Tomatoes are heavy feeders and Rosella Purple is no exception. When growing seedlings, they need little to no fertilizer, but after transplanting, you should feed your tomatoes regularly, either with liquid fertilizer every 7 to 14 days, or slow-release fertilizer granules/spikes every 1 to 3 months. Any all-purpose fertilizer will do, but the best performing ones will have NPK numbers with higher P and K values, since phosphorus (P) and potassium (K) are good for flowering, fruiting, and overall plant health, while nitrogen (N) is more important for stem and leaf growth.
Examples of Liquid Fertilizers for Rosella Purple Tomatoes
- Miracle-Gro Water Soluble Plant Food Vegetables and Herbs (18-18-21)
- Neptune’s Harvest Fish Fertilizer (2-4-1)
- Neptune’s Harvest Organic Hydrolized Fish & Seaweed Fertilizer (2-3-1)
Examples of Slow-Release Fertilizers for Rosella Purple Tomatoes
- Miracle-Gro Shake ‘N Feed Tomato, Fruit & Vegetable Plant Food (10-5-15)
- Dr. Earth Organic Tomato, Vegetable & Herb Fertilizer (4-6-3)
- Jobe’s Tomato Fertilizer Spikes (6-18-6)
Harvesting Rosella Purple Tomatoes
Normally, you want to pick tomatoes when they’ve reached their final color (usually red). However, for Rosella Purple tomatoes, it can be more difficult to tell when they are ripe because the green/brown shoulders tend to stay that way even when the tomatoes are fully ripe.
When to Pick Rosella Purple Tomatoes
Pick Rosella Purple tomatoes when most of the tomato has turned deep crimson red, the top of the tomatoes (shoulders) have lost most of their green color and turned brown, and the tomato starts to feel soft when you squeeze the sides.
Even if you pick them too early, you can finish ripening the tomatoes on the kitchen counter for a few days. Picking tomatoes when they are around 90-95% ripe makes little impact the flavor or nutritional value when they finish ripening inside.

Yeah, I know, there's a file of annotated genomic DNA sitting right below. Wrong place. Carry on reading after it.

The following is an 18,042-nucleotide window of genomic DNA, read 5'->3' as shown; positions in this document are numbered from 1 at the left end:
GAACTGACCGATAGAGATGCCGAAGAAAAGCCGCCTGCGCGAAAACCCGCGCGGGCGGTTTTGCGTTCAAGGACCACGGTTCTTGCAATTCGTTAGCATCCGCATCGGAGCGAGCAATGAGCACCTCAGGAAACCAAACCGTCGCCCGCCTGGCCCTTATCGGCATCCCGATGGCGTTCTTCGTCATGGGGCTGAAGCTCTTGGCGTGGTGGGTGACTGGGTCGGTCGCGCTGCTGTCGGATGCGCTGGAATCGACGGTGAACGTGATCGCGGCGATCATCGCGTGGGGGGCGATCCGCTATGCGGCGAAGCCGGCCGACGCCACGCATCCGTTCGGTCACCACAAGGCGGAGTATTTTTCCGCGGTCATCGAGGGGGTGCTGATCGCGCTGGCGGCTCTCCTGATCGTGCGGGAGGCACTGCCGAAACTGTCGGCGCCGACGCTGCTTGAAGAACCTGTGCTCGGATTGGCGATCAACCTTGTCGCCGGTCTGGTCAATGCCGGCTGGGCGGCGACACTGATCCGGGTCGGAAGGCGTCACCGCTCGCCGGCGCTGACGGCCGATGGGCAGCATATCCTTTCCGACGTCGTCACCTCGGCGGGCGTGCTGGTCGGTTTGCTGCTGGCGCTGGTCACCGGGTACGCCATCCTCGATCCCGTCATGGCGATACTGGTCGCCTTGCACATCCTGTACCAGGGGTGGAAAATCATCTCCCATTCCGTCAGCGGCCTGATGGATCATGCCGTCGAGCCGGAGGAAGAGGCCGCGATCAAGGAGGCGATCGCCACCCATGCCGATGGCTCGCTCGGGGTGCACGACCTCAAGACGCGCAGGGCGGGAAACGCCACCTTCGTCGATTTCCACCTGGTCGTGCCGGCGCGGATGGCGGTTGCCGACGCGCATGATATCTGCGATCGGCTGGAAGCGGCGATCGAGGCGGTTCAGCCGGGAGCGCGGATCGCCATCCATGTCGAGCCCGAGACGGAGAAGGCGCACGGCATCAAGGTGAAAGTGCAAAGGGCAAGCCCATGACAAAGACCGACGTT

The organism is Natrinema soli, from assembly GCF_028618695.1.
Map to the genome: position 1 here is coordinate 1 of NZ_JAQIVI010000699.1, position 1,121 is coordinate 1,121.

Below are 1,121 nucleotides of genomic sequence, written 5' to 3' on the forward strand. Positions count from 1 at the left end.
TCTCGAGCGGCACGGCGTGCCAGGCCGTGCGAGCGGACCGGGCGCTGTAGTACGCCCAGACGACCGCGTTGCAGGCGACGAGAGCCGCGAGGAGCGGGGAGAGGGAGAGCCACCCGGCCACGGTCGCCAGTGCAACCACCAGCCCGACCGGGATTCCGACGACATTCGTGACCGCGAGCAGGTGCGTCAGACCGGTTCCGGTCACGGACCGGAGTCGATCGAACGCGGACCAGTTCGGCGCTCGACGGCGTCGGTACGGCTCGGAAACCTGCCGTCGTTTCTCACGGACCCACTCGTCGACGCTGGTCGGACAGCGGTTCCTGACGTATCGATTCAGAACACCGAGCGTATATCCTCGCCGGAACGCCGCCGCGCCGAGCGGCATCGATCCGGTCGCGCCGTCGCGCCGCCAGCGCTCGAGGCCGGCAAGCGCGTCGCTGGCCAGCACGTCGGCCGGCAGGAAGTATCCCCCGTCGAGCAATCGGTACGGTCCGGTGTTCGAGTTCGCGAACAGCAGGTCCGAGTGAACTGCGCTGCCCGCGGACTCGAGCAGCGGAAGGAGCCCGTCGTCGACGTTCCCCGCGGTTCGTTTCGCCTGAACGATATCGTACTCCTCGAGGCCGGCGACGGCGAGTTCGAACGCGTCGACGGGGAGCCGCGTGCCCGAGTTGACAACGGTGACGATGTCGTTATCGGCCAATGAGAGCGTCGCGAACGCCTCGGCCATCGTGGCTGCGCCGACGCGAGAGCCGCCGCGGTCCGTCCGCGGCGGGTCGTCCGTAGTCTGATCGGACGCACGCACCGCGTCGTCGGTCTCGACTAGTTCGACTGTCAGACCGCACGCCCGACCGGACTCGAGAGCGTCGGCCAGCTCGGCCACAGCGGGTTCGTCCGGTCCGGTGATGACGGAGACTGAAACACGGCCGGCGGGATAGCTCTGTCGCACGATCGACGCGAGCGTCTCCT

Related Questions About Rosella Purple Tomatoes
Rosella Purple vs. Cherokee Purple: What’s the Difference?
The main difference between Rosella Purple tomatoes and Cherokee Purple tomatoes is that Rosella Purple is a dwarf tomato, while Cherokee Purple is indeterminate. In a normal growing season, Rosella Purple plants will grow to 2 to 3 feet tall, sometimes taller. Cherokee Purple plants can easily get over 6 feet tall.
Rosella Purple and Cherokee Purple tomato fruits can grow to around the same size, but Rosella Purple tomatoes are slightly smaller on average, ranging from 6 to 12 oz. In contrast, Cherokee Purple tomatoes reach 8 to 16 oz.
Taste-wise, both taste very similar: balanced yet intensely flavored.
Can You Grow Rosella Purple Tomatoes in a Pot?
Rosella Purple tomatoes, like all dwarf tomatoes, grows exceptionally well in a container. Since they can grow to 3 feet or more, use a minimum of 5 gallons for your container. Ideal container size is around 7 to 10 gallons.
Smaller containers dry out much more quickly, which can lead to splitting or blossom-end rot. To ensure greater water retention, you can mulch your container tomatoes.
How Are Dwarf Tomatoes Different from Other Tomatoes?
Dwarf tomatoes vary in height, from 6-inch Orange Hat cherry tomatoes, to larger dwarfs like the Rosella Purple, which normally reaches 2 to 4 feet and can get larger in longer growing seasons. Dwarf tomatoes are technically indeterminate tomatoes, but grow much more slowly and much more compact than true indeterminate tomatoes, which can easily reach 6 to 8 feet (or more) in a normal growing season.
Read more about growing dwarf tomatoes.
There is a misconception that all dwarf tomatoes are cherry tomatoes. In fact, dwarf tomatoes can grow full-sized fruits, such as the Rosella Purple, Dwarf Awesome, and Dwarf Emerald Giant tomatoes.
One key feature of dwarf tomatoes is the presence of dark green, stiff, rugose (crinkly) leaves. This has no impact on the growth or health of the plant, but it is a common characteristic of dwarf tomatoes.
If you want to learn more about dwarf tomatoes, check out the Dwarf Tomato Project, which is a community-driven, open source tomato breeding project. There are dwarf tomatoes of all kinds, different colors, shapes, sizes, and flavor profiles. The Dwarf Tomato Project site does not sell seeds directly, but they do provide a list of vendors who sell lots of dwarf tomatoes.